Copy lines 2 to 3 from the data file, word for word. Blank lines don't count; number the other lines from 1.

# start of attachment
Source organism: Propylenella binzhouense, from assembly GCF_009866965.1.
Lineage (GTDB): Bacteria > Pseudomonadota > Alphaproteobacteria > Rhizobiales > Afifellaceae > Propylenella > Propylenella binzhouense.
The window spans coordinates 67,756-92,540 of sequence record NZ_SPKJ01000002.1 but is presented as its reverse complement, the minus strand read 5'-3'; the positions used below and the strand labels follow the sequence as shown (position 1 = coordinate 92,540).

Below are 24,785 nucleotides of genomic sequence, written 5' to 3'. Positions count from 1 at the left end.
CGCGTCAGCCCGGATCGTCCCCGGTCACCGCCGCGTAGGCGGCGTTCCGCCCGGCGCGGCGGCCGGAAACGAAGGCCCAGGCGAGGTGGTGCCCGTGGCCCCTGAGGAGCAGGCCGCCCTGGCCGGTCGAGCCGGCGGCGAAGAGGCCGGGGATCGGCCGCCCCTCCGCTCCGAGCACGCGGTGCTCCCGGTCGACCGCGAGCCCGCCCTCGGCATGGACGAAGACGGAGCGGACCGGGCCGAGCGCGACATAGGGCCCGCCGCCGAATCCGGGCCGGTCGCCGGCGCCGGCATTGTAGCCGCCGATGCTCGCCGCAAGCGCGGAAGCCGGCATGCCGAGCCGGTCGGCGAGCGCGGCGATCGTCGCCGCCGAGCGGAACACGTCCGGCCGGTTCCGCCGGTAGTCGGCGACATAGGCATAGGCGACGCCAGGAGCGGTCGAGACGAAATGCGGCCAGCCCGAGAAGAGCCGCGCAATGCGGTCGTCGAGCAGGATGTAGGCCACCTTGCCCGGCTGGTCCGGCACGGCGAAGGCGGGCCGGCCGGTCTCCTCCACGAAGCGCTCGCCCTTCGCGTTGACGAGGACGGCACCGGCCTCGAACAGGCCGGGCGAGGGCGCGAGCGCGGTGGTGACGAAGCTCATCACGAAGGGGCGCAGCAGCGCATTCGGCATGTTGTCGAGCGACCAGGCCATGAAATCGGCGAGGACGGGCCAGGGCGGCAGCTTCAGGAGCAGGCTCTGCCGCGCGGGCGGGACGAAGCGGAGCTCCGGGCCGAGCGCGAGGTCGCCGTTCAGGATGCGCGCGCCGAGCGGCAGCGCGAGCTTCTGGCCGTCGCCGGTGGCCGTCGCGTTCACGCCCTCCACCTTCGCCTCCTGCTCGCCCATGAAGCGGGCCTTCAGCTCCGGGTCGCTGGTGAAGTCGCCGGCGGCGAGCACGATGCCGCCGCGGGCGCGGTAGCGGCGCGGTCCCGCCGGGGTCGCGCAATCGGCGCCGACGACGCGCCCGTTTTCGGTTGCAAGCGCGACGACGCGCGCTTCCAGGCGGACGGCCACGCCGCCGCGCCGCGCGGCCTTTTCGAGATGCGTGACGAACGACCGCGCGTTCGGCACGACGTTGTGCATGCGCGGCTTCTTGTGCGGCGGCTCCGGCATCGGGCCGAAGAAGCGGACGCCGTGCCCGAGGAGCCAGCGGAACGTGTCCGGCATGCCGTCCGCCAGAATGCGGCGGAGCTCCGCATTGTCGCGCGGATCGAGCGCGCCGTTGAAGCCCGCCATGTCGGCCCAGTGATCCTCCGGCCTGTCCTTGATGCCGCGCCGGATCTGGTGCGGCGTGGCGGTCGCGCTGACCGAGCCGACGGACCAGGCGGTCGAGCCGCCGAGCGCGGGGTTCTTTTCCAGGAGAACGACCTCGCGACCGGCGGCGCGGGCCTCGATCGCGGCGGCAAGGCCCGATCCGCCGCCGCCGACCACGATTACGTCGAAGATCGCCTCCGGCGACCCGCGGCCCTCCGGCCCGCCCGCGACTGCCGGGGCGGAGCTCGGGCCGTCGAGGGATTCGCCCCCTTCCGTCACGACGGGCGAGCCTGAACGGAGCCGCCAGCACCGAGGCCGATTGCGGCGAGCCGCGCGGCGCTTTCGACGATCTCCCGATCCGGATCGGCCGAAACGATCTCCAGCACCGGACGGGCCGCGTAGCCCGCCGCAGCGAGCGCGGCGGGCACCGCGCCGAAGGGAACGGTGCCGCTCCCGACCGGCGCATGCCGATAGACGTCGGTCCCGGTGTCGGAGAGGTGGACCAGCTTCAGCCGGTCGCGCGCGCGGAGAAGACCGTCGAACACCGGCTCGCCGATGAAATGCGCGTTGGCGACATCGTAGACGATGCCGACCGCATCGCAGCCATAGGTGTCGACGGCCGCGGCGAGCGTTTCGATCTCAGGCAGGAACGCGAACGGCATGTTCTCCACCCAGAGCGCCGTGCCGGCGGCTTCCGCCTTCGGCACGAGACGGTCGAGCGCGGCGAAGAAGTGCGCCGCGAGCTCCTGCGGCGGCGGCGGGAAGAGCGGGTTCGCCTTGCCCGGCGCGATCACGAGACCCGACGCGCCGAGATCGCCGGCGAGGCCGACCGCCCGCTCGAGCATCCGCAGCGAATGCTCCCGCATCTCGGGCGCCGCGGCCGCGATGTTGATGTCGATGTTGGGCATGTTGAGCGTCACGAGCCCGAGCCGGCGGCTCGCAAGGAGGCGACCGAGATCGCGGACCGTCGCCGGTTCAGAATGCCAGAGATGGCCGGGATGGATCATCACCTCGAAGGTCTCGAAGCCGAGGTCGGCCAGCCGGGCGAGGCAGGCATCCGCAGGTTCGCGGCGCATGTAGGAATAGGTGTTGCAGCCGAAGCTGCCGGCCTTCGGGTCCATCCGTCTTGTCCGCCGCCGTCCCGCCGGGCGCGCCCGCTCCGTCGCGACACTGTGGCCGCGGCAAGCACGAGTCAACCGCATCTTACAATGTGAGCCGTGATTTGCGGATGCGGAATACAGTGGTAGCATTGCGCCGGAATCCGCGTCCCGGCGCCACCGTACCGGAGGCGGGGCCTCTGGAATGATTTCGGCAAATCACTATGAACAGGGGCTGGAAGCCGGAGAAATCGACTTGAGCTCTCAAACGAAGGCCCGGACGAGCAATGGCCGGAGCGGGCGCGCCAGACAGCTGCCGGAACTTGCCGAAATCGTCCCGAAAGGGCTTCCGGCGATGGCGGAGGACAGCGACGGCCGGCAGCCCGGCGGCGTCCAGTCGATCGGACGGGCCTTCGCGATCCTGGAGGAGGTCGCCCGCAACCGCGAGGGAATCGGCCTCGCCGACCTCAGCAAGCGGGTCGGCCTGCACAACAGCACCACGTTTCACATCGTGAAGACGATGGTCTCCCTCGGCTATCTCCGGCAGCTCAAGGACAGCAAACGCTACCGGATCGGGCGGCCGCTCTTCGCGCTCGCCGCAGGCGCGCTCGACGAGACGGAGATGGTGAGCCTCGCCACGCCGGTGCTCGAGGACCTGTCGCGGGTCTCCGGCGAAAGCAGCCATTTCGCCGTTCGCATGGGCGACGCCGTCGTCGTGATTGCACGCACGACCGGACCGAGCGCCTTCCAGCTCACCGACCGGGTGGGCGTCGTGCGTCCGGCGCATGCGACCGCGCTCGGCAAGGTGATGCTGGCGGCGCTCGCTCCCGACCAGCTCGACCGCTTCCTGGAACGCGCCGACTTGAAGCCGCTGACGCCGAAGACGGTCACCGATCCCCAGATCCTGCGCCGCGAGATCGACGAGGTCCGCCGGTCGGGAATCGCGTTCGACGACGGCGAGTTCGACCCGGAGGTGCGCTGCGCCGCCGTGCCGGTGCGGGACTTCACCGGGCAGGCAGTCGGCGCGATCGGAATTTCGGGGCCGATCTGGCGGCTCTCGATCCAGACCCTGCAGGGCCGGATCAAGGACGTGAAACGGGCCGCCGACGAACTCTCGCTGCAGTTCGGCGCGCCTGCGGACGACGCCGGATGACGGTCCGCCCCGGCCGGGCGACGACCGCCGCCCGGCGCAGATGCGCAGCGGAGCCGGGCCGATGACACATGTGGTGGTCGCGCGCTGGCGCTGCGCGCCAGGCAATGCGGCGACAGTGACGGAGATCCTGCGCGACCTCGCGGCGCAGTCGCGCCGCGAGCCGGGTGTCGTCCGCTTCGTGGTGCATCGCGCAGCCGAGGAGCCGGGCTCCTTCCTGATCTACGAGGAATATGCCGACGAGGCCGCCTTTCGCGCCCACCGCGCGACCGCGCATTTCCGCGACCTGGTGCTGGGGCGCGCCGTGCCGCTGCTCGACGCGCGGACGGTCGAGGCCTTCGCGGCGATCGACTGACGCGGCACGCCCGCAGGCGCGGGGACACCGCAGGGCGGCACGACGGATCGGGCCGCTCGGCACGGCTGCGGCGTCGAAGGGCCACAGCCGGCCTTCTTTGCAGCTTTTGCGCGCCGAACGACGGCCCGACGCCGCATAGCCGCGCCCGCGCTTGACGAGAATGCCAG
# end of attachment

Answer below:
Lineage (GTDB): Bacteria > Pseudomonadota > Alphaproteobacteria > Rhizobiales > Afifellaceae > Propylenella > Propylenella binzhouense.
The window spans coordinates 67,756-92,540 of sequence record NZ_SPKJ01000002.1 but is presented as its reverse complement, the minus strand read 5'-3'; the positions used below and the strand labels follow the sequence as shown (position 1 = coordinate 92,540).